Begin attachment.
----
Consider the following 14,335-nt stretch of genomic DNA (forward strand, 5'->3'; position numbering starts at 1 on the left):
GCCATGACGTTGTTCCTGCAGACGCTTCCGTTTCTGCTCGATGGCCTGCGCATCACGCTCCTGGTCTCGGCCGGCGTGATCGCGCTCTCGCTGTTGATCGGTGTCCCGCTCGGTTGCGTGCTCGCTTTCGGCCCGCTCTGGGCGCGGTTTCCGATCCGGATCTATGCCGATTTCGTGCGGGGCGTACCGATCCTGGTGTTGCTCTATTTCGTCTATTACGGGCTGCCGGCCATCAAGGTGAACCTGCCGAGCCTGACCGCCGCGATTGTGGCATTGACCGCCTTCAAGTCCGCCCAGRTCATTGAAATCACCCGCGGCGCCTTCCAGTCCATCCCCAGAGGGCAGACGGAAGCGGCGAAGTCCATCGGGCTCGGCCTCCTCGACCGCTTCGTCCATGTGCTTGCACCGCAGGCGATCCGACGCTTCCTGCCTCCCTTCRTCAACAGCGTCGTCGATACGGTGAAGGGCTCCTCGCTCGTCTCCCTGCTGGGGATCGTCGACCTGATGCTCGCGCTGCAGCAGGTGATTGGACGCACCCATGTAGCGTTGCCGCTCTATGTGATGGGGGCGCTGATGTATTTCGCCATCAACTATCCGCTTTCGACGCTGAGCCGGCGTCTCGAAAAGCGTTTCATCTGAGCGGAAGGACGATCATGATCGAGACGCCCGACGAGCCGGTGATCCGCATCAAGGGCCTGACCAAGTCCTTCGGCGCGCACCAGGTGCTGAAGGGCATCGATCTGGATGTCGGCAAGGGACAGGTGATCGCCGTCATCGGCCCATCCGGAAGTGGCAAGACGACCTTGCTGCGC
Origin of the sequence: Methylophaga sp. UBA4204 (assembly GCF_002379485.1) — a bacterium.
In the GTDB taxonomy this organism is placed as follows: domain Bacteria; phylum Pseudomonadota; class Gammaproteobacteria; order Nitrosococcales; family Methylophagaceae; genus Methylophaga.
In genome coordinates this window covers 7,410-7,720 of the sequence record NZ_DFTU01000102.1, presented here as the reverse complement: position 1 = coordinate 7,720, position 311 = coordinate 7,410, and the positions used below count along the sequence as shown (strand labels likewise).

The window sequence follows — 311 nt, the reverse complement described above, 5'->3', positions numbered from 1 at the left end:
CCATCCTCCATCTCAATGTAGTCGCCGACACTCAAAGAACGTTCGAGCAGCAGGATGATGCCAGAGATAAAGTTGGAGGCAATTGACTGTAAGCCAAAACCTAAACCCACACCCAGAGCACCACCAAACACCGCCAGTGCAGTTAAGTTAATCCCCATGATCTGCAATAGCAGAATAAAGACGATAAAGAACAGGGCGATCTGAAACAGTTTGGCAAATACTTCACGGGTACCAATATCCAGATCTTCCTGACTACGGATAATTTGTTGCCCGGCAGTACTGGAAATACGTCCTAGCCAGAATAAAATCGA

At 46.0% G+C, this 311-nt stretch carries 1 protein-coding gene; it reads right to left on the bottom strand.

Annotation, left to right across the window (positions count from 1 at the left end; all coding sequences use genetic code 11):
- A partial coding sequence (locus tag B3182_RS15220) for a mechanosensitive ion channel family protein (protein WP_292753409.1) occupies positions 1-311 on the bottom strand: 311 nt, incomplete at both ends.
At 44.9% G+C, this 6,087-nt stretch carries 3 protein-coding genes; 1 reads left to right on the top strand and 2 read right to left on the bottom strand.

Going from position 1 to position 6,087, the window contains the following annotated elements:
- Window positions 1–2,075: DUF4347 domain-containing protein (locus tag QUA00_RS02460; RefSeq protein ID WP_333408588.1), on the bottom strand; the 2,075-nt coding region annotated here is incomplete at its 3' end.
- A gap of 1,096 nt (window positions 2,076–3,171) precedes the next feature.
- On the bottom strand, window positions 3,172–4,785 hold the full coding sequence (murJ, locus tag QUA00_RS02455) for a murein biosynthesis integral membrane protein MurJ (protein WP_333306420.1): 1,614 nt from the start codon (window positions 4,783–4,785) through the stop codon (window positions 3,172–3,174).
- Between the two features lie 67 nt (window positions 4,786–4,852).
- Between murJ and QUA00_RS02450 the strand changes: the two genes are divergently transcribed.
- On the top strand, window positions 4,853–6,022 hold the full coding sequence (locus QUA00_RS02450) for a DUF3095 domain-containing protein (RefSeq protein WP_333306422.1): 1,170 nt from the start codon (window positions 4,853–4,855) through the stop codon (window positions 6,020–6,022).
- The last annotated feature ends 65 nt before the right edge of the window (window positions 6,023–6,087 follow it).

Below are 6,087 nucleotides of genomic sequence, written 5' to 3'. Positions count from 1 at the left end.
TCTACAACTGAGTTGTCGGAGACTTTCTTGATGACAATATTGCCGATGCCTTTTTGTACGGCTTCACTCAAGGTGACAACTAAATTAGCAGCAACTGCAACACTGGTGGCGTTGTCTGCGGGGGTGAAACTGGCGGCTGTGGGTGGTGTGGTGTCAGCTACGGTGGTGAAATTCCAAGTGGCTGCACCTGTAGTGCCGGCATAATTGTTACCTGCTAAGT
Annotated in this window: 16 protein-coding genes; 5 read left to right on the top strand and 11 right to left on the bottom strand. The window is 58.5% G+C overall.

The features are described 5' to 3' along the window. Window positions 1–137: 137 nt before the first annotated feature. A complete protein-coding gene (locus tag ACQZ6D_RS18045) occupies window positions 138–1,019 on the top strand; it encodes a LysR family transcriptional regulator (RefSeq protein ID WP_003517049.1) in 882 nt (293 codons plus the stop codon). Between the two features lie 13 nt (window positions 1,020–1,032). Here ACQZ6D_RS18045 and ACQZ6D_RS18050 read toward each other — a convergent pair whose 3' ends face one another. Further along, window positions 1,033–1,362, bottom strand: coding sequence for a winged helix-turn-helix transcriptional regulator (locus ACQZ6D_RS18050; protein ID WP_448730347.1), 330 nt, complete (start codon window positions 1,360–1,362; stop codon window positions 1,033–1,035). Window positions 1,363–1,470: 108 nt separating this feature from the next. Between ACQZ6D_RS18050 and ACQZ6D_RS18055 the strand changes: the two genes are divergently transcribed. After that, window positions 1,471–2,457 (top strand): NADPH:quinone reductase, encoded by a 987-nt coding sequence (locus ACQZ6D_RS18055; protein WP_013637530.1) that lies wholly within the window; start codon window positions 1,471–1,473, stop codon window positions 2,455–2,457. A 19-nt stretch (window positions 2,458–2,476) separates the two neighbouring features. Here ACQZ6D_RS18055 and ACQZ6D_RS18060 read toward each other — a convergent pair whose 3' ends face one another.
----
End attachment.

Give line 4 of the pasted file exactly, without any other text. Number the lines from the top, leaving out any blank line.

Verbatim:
In the GTDB taxonomy this organism is placed as follows: domain Bacteria; phylum Pseudomonadota; class Gammaproteobacteria; order Nitrosococcales; family Methylophagaceae; genus Methylophaga.